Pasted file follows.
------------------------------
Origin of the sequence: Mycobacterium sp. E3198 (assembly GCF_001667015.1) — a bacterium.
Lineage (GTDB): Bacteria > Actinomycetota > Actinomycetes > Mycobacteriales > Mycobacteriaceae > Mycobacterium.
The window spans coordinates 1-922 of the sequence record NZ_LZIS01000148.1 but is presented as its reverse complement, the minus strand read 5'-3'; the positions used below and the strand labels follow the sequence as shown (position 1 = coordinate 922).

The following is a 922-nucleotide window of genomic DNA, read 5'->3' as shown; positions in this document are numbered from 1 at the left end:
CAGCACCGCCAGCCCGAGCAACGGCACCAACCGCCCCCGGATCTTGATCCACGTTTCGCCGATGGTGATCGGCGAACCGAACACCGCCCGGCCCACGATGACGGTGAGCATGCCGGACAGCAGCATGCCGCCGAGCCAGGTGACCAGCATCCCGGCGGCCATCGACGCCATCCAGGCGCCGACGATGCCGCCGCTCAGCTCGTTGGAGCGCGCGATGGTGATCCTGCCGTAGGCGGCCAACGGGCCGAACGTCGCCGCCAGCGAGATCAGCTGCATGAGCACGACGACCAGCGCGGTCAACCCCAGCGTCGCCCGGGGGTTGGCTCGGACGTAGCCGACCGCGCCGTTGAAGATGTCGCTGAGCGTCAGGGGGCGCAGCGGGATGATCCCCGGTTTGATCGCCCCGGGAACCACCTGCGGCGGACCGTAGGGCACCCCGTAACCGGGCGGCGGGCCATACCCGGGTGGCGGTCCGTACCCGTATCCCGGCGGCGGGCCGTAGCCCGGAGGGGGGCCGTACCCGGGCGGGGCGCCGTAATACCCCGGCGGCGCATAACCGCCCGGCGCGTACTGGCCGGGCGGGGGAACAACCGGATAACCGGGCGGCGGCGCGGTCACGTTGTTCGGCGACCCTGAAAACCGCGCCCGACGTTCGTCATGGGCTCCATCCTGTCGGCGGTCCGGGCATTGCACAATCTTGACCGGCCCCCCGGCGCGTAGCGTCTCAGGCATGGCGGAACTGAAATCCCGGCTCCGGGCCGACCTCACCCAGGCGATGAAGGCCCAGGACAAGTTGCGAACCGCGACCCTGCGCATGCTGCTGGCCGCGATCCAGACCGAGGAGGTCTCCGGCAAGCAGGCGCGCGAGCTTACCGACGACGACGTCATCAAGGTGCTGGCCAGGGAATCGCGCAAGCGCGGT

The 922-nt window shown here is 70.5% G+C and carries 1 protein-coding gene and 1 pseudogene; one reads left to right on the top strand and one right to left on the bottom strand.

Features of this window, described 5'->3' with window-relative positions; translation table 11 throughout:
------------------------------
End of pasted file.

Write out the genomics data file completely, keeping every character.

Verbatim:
Origin of the sequence: Mycobacterium sp. E3198 (assembly GCF_001667015.1) — a bacterium.
Lineage (GTDB): Bacteria > Actinomycetota > Actinomycetes > Mycobacteriales > Mycobacteriaceae > Mycobacterium.
The window spans coordinates 1-922 of the sequence record NZ_LZIS01000148.1 but is presented as its reverse complement, the minus strand read 5'-3'; the positions used below and the strand labels follow the sequence as shown (position 1 = coordinate 922).

The following is a 922-nucleotide window of genomic DNA, read 5'->3' as shown; positions in this document are numbered from 1 at the left end:
CAGCACCGCCAGCCCGAGCAACGGCACCAACCGCCCCCGGATCTTGATCCACGTTTCGCCGATGGTGATCGGCGAACCGAACACCGCCCGGCCCACGATGACGGTGAGCATGCCGGACAGCAGCATGCCGCCGAGCCAGGTGACCAGCATCCCGGCGGCCATCGACGCCATCCAGGCGCCGACGATGCCGCCGCTCAGCTCGTTGGAGCGCGCGATGGTGATCCTGCCGTAGGCGGCCAACGGGCCGAACGTCGCCGCCAGCGAGATCAGCTGCATGAGCACGACGACCAGCGCGGTCAACCCCAGCGTCGCCCGGGGGTTGGCTCGGACGTAGCCGACCGCGCCGTTGAAGATGTCGCTGAGCGTCAGGGGGCGCAGCGGGATGATCCCCGGTTTGATCGCCCCGGGAACCACCTGCGGCGGACCGTAGGGCACCCCGTAACCGGGCGGCGGGCCATACCCGGGTGGCGGTCCGTACCCGTATCCCGGCGGCGGGCCGTAGCCCGGAGGGGGGCCGTACCCGGGCGGGGCGCCGTAATACCCCGGCGGCGCATAACCGCCCGGCGCGTACTGGCCGGGCGGGGGAACAACCGGATAACCGGGCGGCGGCGCGGTCACGTTGTTCGGCGACCCTGAAAACCGCGCCCGACGTTCGTCATGGGCTCCATCCTGTCGGCGGTCCGGGCATTGCACAATCTTGACCGGCCCCCCGGCGCGTAGCGTCTCAGGCATGGCGGAACTGAAATCCCGGCTCCGGGCCGACCTCACCCAGGCGATGAAGGCCCAGGACAAGTTGCGAACCGCGACCCTGCGCATGCTGCTGGCCGCGATCCAGACCGAGGAGGTCTCCGGCAAGCAGGCGCGCGAGCTTACCGACGACGACGTCATCAAGGTGCTGGCCAGGGAATCGCGCAAGCGCGGT

The 922-nt window shown here is 70.5% G+C and carries 1 protein-coding gene and 1 pseudogene; one reads left to right on the top strand and one right to left on the bottom strand.

Features of this window, described 5'->3' with window-relative positions; translation table 11 throughout: